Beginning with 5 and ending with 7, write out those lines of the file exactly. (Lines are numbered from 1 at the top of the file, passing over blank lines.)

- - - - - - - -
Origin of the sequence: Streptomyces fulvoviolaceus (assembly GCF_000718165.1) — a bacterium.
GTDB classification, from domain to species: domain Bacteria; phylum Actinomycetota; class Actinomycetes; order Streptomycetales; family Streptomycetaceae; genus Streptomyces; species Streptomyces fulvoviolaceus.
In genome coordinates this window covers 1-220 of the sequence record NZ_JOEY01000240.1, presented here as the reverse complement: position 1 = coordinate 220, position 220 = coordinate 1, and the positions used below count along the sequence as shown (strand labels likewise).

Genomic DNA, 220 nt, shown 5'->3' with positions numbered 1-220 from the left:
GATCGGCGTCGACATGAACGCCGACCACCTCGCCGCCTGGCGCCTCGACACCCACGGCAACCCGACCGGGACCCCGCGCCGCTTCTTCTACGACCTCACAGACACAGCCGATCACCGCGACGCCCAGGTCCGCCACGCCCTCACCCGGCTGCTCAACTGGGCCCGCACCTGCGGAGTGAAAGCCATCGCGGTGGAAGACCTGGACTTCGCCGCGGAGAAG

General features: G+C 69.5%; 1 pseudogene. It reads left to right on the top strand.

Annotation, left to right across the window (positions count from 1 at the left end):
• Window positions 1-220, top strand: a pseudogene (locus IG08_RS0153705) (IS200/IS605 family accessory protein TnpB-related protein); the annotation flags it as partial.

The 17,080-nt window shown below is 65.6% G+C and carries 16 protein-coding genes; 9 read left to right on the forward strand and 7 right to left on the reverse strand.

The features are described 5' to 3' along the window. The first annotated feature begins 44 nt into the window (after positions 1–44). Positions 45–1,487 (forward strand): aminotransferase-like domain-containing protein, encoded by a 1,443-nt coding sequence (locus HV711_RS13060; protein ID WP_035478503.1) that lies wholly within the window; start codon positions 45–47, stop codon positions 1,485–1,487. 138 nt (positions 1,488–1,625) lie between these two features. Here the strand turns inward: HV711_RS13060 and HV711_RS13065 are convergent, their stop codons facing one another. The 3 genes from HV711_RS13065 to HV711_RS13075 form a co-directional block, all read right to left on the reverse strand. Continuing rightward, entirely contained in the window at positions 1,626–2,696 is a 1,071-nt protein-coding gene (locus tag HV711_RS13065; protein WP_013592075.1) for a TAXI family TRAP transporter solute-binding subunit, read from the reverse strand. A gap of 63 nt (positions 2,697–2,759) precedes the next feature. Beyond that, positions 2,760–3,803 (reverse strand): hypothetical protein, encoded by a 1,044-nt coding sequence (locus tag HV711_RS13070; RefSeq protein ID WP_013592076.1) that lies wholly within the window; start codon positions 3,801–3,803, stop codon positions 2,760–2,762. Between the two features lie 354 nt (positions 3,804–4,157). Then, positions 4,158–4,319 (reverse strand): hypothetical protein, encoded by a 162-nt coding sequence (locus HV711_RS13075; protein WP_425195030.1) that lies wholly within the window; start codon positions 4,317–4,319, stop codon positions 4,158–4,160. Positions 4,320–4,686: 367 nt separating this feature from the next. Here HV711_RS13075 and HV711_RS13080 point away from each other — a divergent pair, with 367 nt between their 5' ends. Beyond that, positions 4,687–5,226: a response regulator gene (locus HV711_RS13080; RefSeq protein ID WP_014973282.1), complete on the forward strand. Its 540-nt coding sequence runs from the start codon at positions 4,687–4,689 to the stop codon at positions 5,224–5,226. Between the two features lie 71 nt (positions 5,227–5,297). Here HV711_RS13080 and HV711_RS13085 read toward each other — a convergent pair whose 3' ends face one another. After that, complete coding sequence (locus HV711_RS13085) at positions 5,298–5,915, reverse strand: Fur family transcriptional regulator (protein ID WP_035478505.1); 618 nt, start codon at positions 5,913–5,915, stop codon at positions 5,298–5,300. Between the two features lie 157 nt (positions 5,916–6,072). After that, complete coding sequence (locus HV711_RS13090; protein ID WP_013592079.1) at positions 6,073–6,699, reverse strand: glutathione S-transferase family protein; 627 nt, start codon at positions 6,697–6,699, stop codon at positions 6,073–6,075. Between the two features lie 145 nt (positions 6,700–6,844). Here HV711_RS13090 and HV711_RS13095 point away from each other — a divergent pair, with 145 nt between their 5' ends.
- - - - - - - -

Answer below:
GATCGGCGTCGACATGAACGCCGACCACCTCGCCGCCTGGCGCCTCGACACCCACGGCAACCCGACCGGGACCCCGCGCCGCTTCTTCTACGACCTCACAGACACAGCCGATCACCGCGACGCCCAGGTCCGCCACGCCCTCACCCGGCTGCTCAACTGGGCCCGCACCTGCGGAGTGAAAGCCATCGCGGTGGAAGACCTGGACTTCGCCGCGGAGAAG

General features: G+C 69.5%; 1 pseudogene. It reads left to right on the top strand.

Annotation, left to right across the window (positions count from 1 at the left end):